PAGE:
United Airlines to Ease Family Seating Fees

United Airlines has made changes to its seat-map tool that benefit families traveling with children under the age of 12.



February 21, 2023

DALLAS — On Monday, United Airlines (UA) announced that it had made changes to its seat-map tool that will allow children under the age of 12 to sit next to an adult at their party without a fee.

This new feature will include basic economy tickets, which require passengers to pay to pick a seat in advance. UA said the new technology would find adjacent economy seats available during booking and open up complimentary upgrades to other seats.

In instances where seats next to each other are unavailable, customers will be able to change flights so they will have adjacent seats in the same cabin for free. In these cases, UA will not charge a fee.

The airline added that more seating options would start appearing immediately, and the new technology would fully function by early March. The new family seating policy will not include United Polaris, First Class, and Economy Plus seats.

The new policy comes as government officials and regulators have called on airlines to stop charging extra for families that want to sit next to each other. This is part of the Biden administration's plan to stop junk fees by airlines.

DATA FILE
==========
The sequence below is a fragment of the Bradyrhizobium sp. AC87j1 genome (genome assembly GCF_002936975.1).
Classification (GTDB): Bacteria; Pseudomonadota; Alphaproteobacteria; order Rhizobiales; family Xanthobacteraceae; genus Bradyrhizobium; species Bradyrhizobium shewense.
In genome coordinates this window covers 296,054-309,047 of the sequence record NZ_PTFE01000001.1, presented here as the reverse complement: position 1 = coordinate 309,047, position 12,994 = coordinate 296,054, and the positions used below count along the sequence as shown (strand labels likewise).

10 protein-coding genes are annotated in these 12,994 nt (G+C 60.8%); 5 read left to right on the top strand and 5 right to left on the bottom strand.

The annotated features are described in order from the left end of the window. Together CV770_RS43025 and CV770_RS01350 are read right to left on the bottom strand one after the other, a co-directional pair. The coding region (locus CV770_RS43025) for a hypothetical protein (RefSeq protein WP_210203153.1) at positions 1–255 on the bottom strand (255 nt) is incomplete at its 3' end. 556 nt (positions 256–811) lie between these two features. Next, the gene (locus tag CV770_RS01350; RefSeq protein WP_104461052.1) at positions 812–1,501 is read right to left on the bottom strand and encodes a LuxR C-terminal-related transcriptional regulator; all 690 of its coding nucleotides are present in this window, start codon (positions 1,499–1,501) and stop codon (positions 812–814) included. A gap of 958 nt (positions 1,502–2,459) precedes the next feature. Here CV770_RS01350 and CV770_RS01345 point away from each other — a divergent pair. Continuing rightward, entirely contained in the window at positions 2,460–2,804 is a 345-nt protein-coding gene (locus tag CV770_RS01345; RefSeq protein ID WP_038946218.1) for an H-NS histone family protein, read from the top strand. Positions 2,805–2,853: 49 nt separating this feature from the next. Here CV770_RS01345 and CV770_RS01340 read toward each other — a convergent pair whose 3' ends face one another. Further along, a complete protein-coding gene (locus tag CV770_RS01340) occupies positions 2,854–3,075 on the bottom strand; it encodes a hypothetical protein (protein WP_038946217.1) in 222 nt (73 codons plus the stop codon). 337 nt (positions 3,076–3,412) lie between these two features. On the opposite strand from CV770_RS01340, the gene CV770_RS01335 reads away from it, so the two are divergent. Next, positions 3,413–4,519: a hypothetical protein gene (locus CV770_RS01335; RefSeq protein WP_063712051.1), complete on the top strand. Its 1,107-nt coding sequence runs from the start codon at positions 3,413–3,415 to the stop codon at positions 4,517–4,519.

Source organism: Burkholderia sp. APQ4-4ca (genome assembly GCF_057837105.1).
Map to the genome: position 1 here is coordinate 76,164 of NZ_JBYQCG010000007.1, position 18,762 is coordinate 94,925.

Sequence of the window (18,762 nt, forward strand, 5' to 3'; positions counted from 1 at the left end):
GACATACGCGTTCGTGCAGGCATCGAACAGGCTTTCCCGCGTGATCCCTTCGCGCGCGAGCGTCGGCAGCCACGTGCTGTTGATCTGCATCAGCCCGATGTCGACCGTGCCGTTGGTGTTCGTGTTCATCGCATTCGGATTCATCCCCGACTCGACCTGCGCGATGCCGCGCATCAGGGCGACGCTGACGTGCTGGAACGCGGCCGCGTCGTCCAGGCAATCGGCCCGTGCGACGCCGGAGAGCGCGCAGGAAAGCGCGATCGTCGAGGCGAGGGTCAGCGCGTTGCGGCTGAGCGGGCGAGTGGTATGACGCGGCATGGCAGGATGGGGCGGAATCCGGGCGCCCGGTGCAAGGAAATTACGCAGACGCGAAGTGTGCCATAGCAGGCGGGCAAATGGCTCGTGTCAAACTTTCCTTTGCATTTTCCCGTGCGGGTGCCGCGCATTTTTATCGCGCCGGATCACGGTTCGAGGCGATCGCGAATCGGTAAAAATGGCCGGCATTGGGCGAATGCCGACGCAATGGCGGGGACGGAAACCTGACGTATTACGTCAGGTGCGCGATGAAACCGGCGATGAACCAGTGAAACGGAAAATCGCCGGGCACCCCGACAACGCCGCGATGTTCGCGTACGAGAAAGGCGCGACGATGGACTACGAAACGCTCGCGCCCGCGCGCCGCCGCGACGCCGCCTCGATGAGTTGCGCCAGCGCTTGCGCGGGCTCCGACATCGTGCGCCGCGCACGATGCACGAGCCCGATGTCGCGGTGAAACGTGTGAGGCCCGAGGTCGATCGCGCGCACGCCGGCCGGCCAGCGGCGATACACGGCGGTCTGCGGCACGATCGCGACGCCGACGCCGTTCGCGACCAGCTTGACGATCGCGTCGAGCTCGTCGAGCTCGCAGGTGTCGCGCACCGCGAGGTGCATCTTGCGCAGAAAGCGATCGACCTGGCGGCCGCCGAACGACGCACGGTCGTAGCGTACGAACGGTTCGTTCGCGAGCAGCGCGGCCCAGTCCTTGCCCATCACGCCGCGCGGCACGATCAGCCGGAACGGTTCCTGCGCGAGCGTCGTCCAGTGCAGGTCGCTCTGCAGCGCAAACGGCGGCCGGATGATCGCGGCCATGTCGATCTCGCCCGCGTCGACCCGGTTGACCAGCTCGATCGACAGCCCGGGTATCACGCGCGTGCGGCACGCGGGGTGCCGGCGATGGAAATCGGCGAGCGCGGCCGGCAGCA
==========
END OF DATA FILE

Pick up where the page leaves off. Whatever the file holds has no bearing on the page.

In the summer of 2022, the United States Department of Transportation issued a statement to airlines insisting that they ensure children under 13 can sit next to an accompanying adult without an extra fee.

Photos: United Airlines

Seating Fees in the US

Most major airlines say that they already try to make sure that families can sit next to each other and do not specifically charge a fee for families to pick seats next to each other.

Years ago, US airlines introduced fees for passengers to receive seats in the economy cabin. Reserving seats next to each other can be very expensive when booking, especially when there are not enough complimentary seats available. Low-cost airlines have always charged all passengers to reserve or advance seat assignments.

Usually, US legacy carriers match competitors' moves, so with this new announcement by United, attention will turn to American Airlines (AA) and Delta Air Lines (DL) to see how they will respond, as was the case when UA announced that it would stop changing fees in 2020.

Both AA and DL matched UA and removed change fees as well, saying they have processes to ensure families can sit together without paying extra.

Featured image: United Airlines N27519 Boeing 737-9 MAX. Photo: Mateo Skinner/Airways